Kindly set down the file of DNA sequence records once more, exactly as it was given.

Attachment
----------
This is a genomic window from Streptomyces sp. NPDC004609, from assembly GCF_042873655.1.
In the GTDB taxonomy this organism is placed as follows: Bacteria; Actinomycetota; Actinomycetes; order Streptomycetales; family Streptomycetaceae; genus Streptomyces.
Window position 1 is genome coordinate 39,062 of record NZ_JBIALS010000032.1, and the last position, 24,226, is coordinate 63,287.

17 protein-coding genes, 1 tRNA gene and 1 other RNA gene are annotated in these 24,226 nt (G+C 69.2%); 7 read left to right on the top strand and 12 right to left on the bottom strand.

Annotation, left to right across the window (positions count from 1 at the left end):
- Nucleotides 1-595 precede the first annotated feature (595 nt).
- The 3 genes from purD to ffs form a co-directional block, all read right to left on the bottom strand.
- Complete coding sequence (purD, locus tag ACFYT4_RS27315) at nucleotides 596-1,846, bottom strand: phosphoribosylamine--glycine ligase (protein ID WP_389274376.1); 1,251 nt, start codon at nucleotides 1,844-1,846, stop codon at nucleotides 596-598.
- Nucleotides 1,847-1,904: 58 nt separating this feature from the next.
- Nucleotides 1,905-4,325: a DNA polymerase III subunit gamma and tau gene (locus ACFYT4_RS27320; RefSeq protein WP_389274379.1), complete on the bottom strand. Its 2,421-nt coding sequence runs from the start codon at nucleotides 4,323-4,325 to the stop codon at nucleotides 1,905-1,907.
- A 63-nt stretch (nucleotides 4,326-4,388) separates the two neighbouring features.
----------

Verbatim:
This is a genomic window from Streptomyces sp. NPDC004609, from assembly GCF_042873655.1.
In the GTDB taxonomy this organism is placed as follows: Bacteria; Actinomycetota; Actinomycetes; order Streptomycetales; family Streptomycetaceae; genus Streptomyces.
Window position 1 is genome coordinate 39,062 of record NZ_JBIALS010000032.1, and the last position, 24,226, is coordinate 63,287.

17 protein-coding genes, 1 tRNA gene and 1 other RNA gene are annotated in these 24,226 nt (G+C 69.2%); 7 read left to right on the top strand and 12 right to left on the bottom strand.

Annotation, left to right across the window (positions count from 1 at the left end):
- Nucleotides 1-595 precede the first annotated feature (595 nt).
- The 3 genes from purD to ffs form a co-directional block, all read right to left on the bottom strand.
- Complete coding sequence (purD, locus tag ACFYT4_RS27315) at nucleotides 596-1,846, bottom strand: phosphoribosylamine--glycine ligase (protein ID WP_389274376.1); 1,251 nt, start codon at nucleotides 1,844-1,846, stop codon at nucleotides 596-598.
- Nucleotides 1,847-1,904: 58 nt separating this feature from the next.
- Nucleotides 1,905-4,325: a DNA polymerase III subunit gamma and tau gene (locus ACFYT4_RS27320; RefSeq protein WP_389274379.1), complete on the bottom strand. Its 2,421-nt coding sequence runs from the start codon at nucleotides 4,323-4,325 to the stop codon at nucleotides 1,905-1,907.
- A 63-nt stretch (nucleotides 4,326-4,388) separates the two neighbouring features.